I think the hardest thing sometimes would be the arguments. If I'm not careful, I can get pulled into he said/she said type stuff all throughout the day. Usually my rule is no tattling unless someone is being hurt or is being a pervert. Sometimes I'll think someone is being outrageously bad, get all over their case, but then once I hear the other side of the story I feel bad because I didn't hear the other side first. And sometimes, the stories are so wildly different I have to just walk away and tell them to just separate. I'm learning really quick to choose my battles very carefully. If I don't, I'll be settling fights all day long. Sometimes I realize the tattling comes from boredom and a need for drama from the kids. Sometimes it looks like I don't care to the kids but I've learned the worst thing I can do is when a case is brought to me, to look at the accused and rebuke in front of the offended. Sometimes, and it's completely human of us to do this, kids find satisfaction in seeing another kid punished. Dr. James Dobson has always suggested to take the accused aside privately and ask their side of the story. If both sides are wildly different, separate them. But don't lash out at the accused in from of the other kid. I love that advice. However, people that see me acting completely calm in the middle of an argument, it's because I'm listening to both sides and mulling it over in my head. Once one of the kids goes back and plays, I'll quietly have a talk with the other one whether it's to ask more questions or correct their behavior. Not an easy parenting task, dealing with arguments. Alas, it must be done. Ha.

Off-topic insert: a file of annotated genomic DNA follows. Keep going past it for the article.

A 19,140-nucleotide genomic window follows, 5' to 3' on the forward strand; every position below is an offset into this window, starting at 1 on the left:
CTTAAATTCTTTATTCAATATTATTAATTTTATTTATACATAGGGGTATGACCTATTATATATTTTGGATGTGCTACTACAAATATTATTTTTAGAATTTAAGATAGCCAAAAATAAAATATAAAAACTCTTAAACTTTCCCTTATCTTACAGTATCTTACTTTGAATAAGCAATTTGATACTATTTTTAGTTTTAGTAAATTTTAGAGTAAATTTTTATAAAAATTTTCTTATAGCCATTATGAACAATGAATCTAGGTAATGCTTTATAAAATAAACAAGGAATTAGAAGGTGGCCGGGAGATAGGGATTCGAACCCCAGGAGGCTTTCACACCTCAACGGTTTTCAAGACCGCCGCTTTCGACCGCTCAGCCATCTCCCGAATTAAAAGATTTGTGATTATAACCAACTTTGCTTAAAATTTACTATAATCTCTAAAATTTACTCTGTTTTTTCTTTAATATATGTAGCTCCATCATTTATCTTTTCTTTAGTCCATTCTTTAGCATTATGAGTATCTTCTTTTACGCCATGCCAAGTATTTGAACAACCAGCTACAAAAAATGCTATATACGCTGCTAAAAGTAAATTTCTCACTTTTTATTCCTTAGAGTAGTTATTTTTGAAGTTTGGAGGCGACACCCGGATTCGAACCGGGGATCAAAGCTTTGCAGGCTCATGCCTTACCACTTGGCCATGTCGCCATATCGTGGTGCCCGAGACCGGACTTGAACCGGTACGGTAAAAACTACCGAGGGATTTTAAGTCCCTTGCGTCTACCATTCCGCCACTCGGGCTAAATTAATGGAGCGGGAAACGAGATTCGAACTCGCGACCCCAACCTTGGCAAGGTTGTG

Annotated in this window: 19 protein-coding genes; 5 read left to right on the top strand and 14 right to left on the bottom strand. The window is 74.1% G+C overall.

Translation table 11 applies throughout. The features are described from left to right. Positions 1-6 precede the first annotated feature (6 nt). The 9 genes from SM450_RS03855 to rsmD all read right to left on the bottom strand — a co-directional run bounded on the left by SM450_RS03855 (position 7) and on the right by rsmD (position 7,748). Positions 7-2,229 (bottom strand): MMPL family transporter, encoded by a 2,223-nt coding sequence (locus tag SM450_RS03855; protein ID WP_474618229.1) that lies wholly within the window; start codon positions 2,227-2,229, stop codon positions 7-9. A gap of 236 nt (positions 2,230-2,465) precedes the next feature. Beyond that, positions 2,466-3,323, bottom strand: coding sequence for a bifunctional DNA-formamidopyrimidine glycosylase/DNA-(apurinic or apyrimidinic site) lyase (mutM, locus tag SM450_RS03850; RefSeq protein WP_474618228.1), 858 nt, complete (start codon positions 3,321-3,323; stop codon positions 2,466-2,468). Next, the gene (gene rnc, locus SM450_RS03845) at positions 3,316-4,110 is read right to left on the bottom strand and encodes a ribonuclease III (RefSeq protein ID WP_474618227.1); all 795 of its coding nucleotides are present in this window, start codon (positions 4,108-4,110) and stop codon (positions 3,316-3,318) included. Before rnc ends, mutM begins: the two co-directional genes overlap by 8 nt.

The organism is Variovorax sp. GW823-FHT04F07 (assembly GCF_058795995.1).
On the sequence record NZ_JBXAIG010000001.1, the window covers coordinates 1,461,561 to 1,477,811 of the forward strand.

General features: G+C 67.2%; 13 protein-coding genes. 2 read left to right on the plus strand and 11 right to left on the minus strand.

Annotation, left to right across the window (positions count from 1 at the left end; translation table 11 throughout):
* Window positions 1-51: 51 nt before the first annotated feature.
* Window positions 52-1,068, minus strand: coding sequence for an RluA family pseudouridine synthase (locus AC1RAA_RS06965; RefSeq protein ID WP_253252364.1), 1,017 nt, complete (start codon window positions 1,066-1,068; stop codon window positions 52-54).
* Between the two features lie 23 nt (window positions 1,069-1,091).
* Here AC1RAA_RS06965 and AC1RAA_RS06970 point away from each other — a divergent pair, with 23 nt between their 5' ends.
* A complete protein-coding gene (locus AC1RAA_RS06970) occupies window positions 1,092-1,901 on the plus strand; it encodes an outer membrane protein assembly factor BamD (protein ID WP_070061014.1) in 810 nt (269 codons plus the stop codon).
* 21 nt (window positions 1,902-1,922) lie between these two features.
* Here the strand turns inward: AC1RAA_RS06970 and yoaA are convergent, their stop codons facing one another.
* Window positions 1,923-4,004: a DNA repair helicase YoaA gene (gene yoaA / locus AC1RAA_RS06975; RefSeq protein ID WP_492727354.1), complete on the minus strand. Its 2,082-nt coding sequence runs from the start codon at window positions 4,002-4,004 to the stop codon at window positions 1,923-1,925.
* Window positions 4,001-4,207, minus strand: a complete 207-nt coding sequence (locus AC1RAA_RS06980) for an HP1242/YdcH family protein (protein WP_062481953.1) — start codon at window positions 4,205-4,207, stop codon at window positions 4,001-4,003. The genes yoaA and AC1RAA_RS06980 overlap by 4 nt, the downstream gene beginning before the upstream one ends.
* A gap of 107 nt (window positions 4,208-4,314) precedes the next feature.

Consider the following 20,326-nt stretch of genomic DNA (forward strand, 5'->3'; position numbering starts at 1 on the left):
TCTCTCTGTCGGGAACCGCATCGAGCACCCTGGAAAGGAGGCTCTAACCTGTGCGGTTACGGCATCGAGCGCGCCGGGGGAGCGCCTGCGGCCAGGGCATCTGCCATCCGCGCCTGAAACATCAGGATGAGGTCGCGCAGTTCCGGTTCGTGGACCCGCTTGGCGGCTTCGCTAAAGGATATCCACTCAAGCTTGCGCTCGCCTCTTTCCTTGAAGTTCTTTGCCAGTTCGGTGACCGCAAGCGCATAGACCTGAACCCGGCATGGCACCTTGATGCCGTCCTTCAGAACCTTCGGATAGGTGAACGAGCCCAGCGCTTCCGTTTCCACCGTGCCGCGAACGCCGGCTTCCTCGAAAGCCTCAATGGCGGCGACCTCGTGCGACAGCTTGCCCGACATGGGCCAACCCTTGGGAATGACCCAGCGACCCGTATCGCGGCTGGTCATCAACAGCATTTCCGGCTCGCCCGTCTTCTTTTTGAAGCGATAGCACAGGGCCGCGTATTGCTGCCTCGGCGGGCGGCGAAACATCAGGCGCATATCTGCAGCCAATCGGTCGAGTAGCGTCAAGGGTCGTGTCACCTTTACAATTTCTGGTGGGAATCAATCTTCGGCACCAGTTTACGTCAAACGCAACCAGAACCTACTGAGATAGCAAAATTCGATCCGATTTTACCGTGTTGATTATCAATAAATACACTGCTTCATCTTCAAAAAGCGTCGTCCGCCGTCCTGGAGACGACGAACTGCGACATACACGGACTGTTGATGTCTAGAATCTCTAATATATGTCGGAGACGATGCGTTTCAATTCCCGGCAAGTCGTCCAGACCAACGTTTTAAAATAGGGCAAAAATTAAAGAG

|Terrible photo. Cell cam is messing up|
|My girls have learned to love less stuff because it means less stress|